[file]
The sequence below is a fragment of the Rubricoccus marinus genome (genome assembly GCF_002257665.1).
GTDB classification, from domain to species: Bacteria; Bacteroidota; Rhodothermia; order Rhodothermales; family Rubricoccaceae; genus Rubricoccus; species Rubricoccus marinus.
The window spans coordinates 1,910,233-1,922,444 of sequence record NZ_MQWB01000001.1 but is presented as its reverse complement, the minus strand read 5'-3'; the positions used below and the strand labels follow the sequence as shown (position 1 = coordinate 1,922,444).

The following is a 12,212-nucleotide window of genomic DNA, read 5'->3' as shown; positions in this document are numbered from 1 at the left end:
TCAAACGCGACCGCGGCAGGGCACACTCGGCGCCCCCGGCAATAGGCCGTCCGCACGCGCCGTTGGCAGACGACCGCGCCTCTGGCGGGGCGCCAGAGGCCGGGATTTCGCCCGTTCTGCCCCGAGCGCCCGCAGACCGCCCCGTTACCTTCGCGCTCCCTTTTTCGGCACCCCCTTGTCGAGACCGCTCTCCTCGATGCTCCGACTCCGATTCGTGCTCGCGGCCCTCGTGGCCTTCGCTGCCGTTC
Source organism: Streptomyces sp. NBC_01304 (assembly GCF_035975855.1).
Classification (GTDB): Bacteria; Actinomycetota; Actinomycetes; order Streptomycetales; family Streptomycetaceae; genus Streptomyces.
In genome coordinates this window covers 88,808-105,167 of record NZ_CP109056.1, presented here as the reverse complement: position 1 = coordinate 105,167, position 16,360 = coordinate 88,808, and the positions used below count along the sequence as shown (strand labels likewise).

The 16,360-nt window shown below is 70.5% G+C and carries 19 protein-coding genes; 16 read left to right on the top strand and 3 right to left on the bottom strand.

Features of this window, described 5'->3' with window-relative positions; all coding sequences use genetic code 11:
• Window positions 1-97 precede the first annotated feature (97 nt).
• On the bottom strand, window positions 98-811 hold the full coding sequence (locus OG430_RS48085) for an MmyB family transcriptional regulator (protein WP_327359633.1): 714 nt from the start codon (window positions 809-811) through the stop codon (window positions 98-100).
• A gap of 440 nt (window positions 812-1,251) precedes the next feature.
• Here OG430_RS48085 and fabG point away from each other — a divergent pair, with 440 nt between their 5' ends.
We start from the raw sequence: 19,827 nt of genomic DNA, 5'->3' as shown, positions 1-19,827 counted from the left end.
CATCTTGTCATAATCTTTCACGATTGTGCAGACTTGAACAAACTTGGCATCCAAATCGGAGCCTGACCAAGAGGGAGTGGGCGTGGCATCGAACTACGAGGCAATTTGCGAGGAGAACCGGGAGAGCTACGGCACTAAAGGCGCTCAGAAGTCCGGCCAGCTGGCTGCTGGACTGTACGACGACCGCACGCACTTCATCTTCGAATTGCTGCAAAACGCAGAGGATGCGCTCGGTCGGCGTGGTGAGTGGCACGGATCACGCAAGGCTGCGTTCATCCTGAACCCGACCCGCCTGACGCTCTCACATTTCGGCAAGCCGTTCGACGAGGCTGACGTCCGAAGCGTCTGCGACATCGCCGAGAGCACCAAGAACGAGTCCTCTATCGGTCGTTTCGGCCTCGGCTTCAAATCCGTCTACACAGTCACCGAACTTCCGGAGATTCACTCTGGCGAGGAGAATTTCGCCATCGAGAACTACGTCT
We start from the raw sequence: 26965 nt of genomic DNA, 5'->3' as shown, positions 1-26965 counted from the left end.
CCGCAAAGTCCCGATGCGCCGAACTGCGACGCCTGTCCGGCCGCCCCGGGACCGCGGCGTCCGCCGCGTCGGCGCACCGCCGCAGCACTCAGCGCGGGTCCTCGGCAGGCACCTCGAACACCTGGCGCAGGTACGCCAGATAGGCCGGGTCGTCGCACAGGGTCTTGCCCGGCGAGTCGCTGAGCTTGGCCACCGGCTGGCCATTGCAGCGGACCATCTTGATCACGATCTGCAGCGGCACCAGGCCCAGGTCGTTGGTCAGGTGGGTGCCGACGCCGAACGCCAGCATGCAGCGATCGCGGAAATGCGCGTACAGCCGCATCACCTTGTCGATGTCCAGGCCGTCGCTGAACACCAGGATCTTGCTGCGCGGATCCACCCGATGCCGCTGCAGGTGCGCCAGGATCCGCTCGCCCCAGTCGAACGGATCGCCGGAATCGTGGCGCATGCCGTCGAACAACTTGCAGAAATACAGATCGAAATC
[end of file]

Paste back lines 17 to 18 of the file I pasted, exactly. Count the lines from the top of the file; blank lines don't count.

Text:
We start from the raw sequence: 26965 nt of genomic DNA, 5'->3' as shown, positions 1-26965 counted from the left end.
CCGCAAAGTCCCGATGCGCCGAACTGCGACGCCTGTCCGGCCGCCCCGGGACCGCGGCGTCCGCCGCGTCGGCGCACCGCCGCAGCACTCAGCGCGGGTCCTCGGCAGGCACCTCGAACACCTGGCGCAGGTACGCCAGATAGGCCGGGTCGTCGCACAGGGTCTTGCCCGGCGAGTCGCTGAGCTTGGCCACCGGCTGGCCATTGCAGCGGACCATCTTGATCACGATCTGCAGCGGCACCAGGCCCAGGTCGTTGGTCAGGTGGGTGCCGACGCCGAACGCCAGCATGCAGCGATCGCGGAAATGCGCGTACAGCCGCATCACCTTGTCGATGTCCAGGCCGTCGCTGAACACCAGGATCTTGCTGCGCGGATCCACCCGATGCCGCTGCAGGTGCGCCAGGATCCGCTCGCCCCAGTCGAACGGATCGCCGGAATCGTGGCGCATGCCGTCGAACAACTTGCAGAAATACAGATCGAAATC